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Kathy Steyn Saikei Workshop
April 13, 2019 @ 9:00 am - 4:30 pm
Topic: Kathy Steyn Saikei Workshop
Workshop with Kathy Steyn from South Africa on creating your own Saikei. A list of materials required will be circulated before the workshop.
The Workshop will be held at the Waikato Potters Society located at:
Studio 1 Ward Park Art Centre, 2 Seddon Road ( Corner of Ward and Seddon Road)
Workshop Participant $40
Limited Places are available, you place is only secure once you have filled out the registration form AND paid in full.
9 Workshop Participant places
5 Observer places
A list of useful materials
Large flat pot, a good sized shallow tray will work. Saikei are usually planted into a shallow pot- rectangular or oval will do. Drainage holes will make tree watering a lot easier, but are not totally necessary. If you have access to a drill and a large bit, you can probably drill holes in the container. Check out Op Shops, garden centres, David’s Emporium, $2.00 shops, etc.
If your container has drainage holes, you will need mesh to cover these and wire to hold the mesh in place. If you use the sticky Gib board mesh, make sure it is well stuck down.
Interesting rocks of different sizes, can be of the same materials or mixed as long as they give the look you want and fit well in your pot. Landscape places usually have rock selections. Lots of rocks or just a few- up to you. But, lots of rocks also means heavy.
Soil- your usual potting mix, that is suitable for the species of trees you are using.
Small trees. Size and number depend on the the size of your container. A variety is fine, or of different sorts if they look well together. It is, however, important for the selected trees to have similar needs in care- water, amount of sun. nutrients, etc. It’s too late to start cuttings. Small trees in little pots can be purchased at some garden centres cheaply- Palmer’s especially. I will have a large number of lonicera available at the next meeting for $1-$2.00 each.
Small plants, moss, lichen, etc. These want to compliment the trees and rocks, and be in proportion, smaller than the trees. Again, care requirements must fit with the trees. If you want the trees to eventually grow a little larger, the complimentary plants must be of a type to keep quite small.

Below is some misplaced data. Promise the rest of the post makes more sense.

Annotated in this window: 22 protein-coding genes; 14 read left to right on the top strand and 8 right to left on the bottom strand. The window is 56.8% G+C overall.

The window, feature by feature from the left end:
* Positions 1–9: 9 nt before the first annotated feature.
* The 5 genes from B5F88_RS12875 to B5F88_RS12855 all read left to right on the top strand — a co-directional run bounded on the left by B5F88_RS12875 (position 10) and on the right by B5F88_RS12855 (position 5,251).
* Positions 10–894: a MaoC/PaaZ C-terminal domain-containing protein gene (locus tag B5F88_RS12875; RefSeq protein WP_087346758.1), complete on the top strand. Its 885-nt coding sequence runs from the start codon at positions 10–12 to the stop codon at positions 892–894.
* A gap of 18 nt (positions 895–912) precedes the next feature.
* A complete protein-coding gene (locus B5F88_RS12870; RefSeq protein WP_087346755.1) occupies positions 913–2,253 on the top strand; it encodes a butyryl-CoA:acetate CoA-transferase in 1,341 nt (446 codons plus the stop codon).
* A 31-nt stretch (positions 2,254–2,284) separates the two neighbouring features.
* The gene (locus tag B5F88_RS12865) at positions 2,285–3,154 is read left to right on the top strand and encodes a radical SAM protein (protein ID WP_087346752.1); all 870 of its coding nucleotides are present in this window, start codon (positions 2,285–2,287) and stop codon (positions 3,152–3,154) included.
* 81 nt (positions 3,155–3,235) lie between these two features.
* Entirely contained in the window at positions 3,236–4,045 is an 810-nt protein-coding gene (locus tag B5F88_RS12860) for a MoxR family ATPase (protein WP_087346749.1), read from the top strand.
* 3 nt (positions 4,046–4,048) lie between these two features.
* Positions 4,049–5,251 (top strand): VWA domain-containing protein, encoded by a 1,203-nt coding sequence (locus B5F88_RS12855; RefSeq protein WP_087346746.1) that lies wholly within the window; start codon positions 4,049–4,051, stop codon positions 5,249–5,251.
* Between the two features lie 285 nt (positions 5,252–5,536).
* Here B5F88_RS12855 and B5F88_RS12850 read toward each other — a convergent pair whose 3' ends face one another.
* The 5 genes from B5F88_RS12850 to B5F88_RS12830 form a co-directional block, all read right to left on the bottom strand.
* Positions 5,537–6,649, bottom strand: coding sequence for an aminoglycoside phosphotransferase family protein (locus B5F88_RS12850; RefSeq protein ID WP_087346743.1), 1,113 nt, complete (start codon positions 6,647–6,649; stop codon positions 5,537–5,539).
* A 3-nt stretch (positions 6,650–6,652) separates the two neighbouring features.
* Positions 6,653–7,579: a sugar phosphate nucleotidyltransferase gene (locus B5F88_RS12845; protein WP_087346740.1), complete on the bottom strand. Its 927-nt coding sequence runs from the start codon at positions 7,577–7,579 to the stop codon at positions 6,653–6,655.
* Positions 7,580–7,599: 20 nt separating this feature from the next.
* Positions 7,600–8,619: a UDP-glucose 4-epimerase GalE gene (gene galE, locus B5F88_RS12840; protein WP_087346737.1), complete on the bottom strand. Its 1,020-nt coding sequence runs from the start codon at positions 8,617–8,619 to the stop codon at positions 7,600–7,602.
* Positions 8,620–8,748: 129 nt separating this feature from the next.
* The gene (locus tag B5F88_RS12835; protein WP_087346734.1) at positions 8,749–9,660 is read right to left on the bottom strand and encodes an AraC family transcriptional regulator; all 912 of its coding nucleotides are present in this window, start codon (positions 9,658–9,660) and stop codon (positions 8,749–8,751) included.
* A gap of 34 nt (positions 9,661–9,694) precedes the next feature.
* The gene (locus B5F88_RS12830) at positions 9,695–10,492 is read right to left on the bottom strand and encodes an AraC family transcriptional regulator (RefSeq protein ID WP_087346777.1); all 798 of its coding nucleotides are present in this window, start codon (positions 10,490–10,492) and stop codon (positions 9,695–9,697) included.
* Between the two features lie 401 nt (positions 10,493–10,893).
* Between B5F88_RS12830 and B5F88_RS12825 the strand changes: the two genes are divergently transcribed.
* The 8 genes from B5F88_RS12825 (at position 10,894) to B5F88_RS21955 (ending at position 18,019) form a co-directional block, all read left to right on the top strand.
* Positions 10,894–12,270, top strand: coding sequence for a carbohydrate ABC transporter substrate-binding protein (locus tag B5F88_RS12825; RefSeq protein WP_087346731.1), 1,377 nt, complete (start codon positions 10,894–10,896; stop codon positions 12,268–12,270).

Different sizes and colours of decorative stones to be attractive and represent different textures in your planting. Garden centres usually have an assortment of gravels, and places that sell fish aquarium supplies will also.
Fine white sand- silica sand is ideal. Available at places that sell filtering materials, aquariums, Animates, Pottery supplies. And probably others. This would represent water in your Saikei.
If you want a path or road in your Saikei, well sifted river sand is excellent, or some other fine gravel/sand of quite uniform colour.
The end result wants to be pleasing, not crowded. Often, less is more.
You may want some means of attaching the rocks to your pot/tray- muck, Knead it, Blu Tack or some other stuff can be very helpful. Glues may work but you may not be able to make any future alterations. If your rocks are of a soft material you may be able to rasp them smooth on the base, so they are as flat as possible, etc. If they are hard the goop process may be the best bet. Remember, you will have to transport your creation home, and the last thing you want is for it to fall apart!
If all of this seems a bit much to handle, just do what you can do.
I mentioned at the meeting the need to do some homework before the workshop. You should arrive with a reasonable idea of what constitutes a Saikei, and definitely an idea of what you want your planting to look like when completed. Google “Saikei” and cruise through the offerings. Our library has quite a number of books that delve into the interesting and fun world of Saikei also. I hope to have them separated out for the March meeting. Once you have thought out what you want to end up with, play around with positioning, but don’t do any final pruning of your trees until they are planted.
A small cheap flat paintbrush, about 2c cm across is useful. bring tools to deal with the trees roots and for pruning once the trees are in place ( not always a good idea to have the trees perfectly pruned in advance as the final positions may end up different to what you first thought.
The materials you bring should be ready to assemble. It can take some time to assemble a Saikei that looks quite natural, but if you do your homework, and visualise what you want , and arrive with your material ready to use, you will have more time for the fun part!